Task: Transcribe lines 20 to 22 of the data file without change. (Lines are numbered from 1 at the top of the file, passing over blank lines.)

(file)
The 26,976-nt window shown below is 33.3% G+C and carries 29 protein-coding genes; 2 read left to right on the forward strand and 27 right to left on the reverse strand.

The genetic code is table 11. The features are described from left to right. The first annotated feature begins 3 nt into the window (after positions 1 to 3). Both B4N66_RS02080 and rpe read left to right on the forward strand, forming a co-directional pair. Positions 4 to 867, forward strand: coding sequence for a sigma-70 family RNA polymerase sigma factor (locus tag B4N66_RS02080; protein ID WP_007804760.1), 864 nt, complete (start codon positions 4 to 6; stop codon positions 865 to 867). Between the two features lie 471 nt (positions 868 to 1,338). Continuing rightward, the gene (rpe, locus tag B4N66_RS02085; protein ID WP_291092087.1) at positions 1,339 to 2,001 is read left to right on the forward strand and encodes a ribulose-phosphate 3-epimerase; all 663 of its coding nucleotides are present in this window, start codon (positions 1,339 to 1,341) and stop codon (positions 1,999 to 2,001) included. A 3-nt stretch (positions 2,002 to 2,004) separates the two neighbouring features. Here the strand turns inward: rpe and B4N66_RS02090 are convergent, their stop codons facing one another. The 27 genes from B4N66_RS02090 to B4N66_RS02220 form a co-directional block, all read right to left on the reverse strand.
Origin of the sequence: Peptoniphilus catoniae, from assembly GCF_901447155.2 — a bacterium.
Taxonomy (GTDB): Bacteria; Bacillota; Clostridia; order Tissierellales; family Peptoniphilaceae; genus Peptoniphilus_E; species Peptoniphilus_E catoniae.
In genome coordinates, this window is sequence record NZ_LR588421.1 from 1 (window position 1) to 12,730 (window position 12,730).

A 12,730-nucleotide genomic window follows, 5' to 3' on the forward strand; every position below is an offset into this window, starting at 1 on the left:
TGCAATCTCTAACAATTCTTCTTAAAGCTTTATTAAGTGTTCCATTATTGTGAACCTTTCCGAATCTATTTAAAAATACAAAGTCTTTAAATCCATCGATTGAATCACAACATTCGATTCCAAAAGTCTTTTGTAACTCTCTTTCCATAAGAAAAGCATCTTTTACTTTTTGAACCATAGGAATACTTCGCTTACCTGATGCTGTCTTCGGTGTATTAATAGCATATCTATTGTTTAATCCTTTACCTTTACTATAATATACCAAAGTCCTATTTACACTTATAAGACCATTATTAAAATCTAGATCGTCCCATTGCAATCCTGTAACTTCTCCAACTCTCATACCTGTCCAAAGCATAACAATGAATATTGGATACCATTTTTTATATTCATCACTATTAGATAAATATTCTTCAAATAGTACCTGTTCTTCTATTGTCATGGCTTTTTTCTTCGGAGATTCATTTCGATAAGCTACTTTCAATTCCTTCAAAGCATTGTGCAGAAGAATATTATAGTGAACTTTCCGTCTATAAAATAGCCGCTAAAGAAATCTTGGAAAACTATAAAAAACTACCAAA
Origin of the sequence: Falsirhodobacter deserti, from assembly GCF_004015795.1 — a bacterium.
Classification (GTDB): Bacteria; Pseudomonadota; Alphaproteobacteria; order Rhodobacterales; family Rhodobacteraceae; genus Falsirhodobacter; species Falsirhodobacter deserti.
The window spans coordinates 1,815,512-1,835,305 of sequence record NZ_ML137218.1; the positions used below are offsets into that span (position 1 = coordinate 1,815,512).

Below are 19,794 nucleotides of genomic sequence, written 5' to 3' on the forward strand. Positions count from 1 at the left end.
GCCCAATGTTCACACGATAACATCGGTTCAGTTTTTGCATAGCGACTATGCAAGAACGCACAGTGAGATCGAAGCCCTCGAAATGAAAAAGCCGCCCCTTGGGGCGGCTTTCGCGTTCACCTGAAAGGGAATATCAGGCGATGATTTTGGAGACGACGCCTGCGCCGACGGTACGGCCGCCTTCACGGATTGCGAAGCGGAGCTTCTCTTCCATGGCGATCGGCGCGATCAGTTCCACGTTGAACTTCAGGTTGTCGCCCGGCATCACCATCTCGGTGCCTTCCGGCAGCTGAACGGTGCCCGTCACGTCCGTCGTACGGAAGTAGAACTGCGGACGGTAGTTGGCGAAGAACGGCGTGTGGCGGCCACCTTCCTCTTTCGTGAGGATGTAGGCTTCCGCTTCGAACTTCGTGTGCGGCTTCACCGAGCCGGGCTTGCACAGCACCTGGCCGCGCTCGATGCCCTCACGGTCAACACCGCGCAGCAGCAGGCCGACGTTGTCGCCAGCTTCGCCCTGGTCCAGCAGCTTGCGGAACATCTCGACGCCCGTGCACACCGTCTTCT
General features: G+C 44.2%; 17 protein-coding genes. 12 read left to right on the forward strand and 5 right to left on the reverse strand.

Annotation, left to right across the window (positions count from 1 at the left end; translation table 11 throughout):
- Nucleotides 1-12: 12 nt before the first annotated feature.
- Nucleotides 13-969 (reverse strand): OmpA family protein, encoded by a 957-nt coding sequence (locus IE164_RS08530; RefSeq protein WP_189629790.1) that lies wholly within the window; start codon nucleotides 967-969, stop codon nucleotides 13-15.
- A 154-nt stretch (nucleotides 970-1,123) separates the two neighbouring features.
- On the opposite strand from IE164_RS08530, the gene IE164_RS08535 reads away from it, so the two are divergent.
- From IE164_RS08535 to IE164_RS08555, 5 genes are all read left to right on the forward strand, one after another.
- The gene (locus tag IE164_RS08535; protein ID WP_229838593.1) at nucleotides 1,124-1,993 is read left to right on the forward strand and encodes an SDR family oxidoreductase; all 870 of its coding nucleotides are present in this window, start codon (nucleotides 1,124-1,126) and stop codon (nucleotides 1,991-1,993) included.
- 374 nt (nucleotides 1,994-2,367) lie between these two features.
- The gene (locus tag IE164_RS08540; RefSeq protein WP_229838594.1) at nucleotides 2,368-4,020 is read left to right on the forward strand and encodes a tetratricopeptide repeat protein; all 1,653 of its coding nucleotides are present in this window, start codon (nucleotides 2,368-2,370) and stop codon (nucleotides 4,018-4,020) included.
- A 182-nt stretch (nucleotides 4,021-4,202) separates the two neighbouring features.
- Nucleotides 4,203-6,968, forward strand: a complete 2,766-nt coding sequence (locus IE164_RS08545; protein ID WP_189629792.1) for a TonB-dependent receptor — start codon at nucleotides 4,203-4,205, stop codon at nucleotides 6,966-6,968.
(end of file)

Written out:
- The gene (locus tag IE164_RS08535; protein ID WP_229838593.1) at nucleotides 1,124-1,993 is read left to right on the forward strand and encodes an SDR family oxidoreductase; all 870 of its coding nucleotides are present in this window, start codon (nucleotides 1,124-1,126) and stop codon (nucleotides 1,991-1,993) included.
- 374 nt (nucleotides 1,994-2,367) lie between these two features.
- The gene (locus tag IE164_RS08540; RefSeq protein WP_229838594.1) at nucleotides 2,368-4,020 is read left to right on the forward strand and encodes a tetratricopeptide repeat protein; all 1,653 of its coding nucleotides are present in this window, start codon (nucleotides 2,368-2,370) and stop codon (nucleotides 4,018-4,020) included.